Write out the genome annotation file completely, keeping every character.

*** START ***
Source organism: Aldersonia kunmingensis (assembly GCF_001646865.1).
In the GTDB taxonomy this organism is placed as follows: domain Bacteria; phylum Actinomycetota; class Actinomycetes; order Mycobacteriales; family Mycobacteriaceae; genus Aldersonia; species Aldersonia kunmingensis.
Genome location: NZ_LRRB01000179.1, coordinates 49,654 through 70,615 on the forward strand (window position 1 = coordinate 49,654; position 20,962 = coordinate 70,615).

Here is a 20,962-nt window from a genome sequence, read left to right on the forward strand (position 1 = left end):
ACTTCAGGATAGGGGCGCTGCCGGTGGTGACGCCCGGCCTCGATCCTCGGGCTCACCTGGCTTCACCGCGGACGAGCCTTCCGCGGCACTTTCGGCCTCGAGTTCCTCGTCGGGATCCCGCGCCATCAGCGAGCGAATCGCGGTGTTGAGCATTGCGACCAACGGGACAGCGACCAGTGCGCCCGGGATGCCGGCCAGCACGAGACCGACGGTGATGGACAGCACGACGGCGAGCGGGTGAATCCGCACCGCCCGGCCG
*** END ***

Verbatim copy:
Source organism: Aldersonia kunmingensis (assembly GCF_001646865.1).
In the GTDB taxonomy this organism is placed as follows: domain Bacteria; phylum Actinomycetota; class Actinomycetes; order Mycobacteriales; family Mycobacteriaceae; genus Aldersonia; species Aldersonia kunmingensis.
Genome location: NZ_LRRB01000179.1, coordinates 49,654 through 70,615 on the forward strand (window position 1 = coordinate 49,654; position 20,962 = coordinate 70,615).

Here is a 20,962-nt window from a genome sequence, read left to right on the forward strand (position 1 = left end):
ACTTCAGGATAGGGGCGCTGCCGGTGGTGACGCCCGGCCTCGATCCTCGGGCTCACCTGGCTTCACCGCGGACGAGCCTTCCGCGGCACTTTCGGCCTCGAGTTCCTCGTCGGGATCCCGCGCCATCAGCGAGCGAATCGCGGTGTTGAGCATTGCGACCAACGGGACAGCGACCAGTGCGCCCGGGATGCCGGCCAGCACGAGACCGACGGTGATGGACAGCACGACGGCGAGCGGGTGAATCCGCACCGCCCGGCCG